By far, the most popular region to teach for first time TEFL educators abroad is Asia. Logging on to Dave’s ESL Café will show about 75% of jobs coming from Asian countries like China, Japan, Thailand, Vietnam, and Indonesia.
If you’re new to teaching, I would suggest this region as the best place to start.
They often have the lowest minimum requirements, set you up with a co-teacher, and have a more laid-back work environment.
Minimum Hiring Requirements
International schools anywhere in the world will typically expect
- a degree specifically in teaching
- a valid teaching license from your native country
- and at least 2-3 years of experience
They also tend to have highly competitive work environments. If you’re new to the field, I suggest skipping these when you’re new to the field (even if you happen to be offered a position).
Instead, public and private schools in Asia are a better place to start for new teachers.
Public schools will have a specific state-defined list of requirements, typically consisting of
- a bachelor’s degree (in any field)
- and to be a native English speaker.
Minimum requirements for private schools will vary by the individual school but will often match or be even less than the public schools. Sometimes, all you need is
- to be a native English speaker
- an associate’s degree or sometimes not even a degree!
A Quick Note About Private Schools…
With private schools, it’s often a gamble on the work environment, and you’re not going to know that work environment until you’re already on the other side of the world.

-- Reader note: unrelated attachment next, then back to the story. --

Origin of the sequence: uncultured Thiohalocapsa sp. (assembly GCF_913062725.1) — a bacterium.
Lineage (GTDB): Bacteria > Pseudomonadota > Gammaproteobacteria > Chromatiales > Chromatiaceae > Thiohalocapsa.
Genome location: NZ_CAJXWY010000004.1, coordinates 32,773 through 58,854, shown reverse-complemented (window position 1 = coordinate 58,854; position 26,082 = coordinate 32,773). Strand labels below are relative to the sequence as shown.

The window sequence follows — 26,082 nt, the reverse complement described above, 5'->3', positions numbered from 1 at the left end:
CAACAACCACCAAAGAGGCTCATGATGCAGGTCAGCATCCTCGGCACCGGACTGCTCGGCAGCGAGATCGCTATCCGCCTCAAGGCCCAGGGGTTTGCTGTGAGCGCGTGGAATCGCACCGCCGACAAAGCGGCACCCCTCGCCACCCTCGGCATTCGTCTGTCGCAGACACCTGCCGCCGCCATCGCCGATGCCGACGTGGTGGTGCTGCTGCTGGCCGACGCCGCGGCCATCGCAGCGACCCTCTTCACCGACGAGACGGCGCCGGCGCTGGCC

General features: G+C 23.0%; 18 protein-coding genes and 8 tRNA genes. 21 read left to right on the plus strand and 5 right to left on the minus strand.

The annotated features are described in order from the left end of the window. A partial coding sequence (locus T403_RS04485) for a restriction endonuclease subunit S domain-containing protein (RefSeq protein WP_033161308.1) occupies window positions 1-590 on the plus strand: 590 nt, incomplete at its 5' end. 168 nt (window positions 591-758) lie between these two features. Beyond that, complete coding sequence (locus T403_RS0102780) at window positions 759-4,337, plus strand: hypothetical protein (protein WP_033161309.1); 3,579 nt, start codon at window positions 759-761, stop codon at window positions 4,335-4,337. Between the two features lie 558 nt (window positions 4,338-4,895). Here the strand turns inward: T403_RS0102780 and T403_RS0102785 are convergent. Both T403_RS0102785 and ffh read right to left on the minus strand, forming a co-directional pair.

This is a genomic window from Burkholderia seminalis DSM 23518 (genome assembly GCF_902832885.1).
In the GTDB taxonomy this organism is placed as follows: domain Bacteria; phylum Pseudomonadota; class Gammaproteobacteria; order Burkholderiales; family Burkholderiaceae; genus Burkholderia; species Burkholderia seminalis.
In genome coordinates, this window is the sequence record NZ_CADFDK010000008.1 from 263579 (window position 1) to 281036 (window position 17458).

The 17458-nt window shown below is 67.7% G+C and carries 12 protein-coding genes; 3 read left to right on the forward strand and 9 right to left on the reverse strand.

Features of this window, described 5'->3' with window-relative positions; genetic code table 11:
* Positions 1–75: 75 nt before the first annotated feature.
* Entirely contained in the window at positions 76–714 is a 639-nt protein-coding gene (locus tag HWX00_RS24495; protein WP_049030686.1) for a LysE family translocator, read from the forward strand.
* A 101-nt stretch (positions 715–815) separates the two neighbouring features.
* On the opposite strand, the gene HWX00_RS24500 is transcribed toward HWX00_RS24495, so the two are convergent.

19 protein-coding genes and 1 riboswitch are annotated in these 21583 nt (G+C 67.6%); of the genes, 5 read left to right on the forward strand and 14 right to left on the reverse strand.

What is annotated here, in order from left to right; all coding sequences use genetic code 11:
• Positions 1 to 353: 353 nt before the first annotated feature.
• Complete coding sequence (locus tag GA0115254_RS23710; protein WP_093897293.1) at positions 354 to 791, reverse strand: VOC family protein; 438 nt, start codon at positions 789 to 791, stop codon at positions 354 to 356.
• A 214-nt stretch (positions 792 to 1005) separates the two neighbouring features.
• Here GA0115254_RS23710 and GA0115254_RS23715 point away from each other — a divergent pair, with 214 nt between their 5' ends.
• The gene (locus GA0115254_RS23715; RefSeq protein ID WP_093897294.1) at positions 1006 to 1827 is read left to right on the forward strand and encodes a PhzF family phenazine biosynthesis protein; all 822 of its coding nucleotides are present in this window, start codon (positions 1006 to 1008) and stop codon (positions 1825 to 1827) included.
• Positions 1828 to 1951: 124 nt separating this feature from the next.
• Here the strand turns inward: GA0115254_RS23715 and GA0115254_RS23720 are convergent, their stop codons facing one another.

You could have been hired at a state-of-the-art private institution with tons of high-quality teaching materials and a genuinely well-meaning administration, or you could have just signed onto an education mill with really nice photoshopped images and a bunch of paid-for reviews on Glassdoor. You truly don’t know until you get there.
Chances are, if you can’t believe you just got a job offer, and it’s because of their surprisingly low hiring standards, it probably is too good to be true. Low hiring standards means they are prone to have low work-ethic standards and an unfriendly (or even hostile) work environment.
Those types of schools know you are disposable (they have such low standards that they could replace you in a half-second) and they will treat you like that. They also tend to be… “less professional” institutions and their operations could vary from being slightly sketchy to full-on illegal.
If you browse the web and happen to find a horror story about some poor ESL teacher abroad having their passport held for ransom, not receiving their promised flight reimbursement, or being stuck with a class of 40 students and no co-teacher, these are mostly from private schools.
Public schools, on the other hand, have a cut-and-dry contract that you will see before you ever board a flight and come with a lot more peace-of-mind. Also, they tend to work closely with recruiters so you’ll have more options for help finding a job and more resources for help getting out of a bad situation.
In my opinion, public schools in Asia are the best choice for first-time teachers.
Which Country In Asia?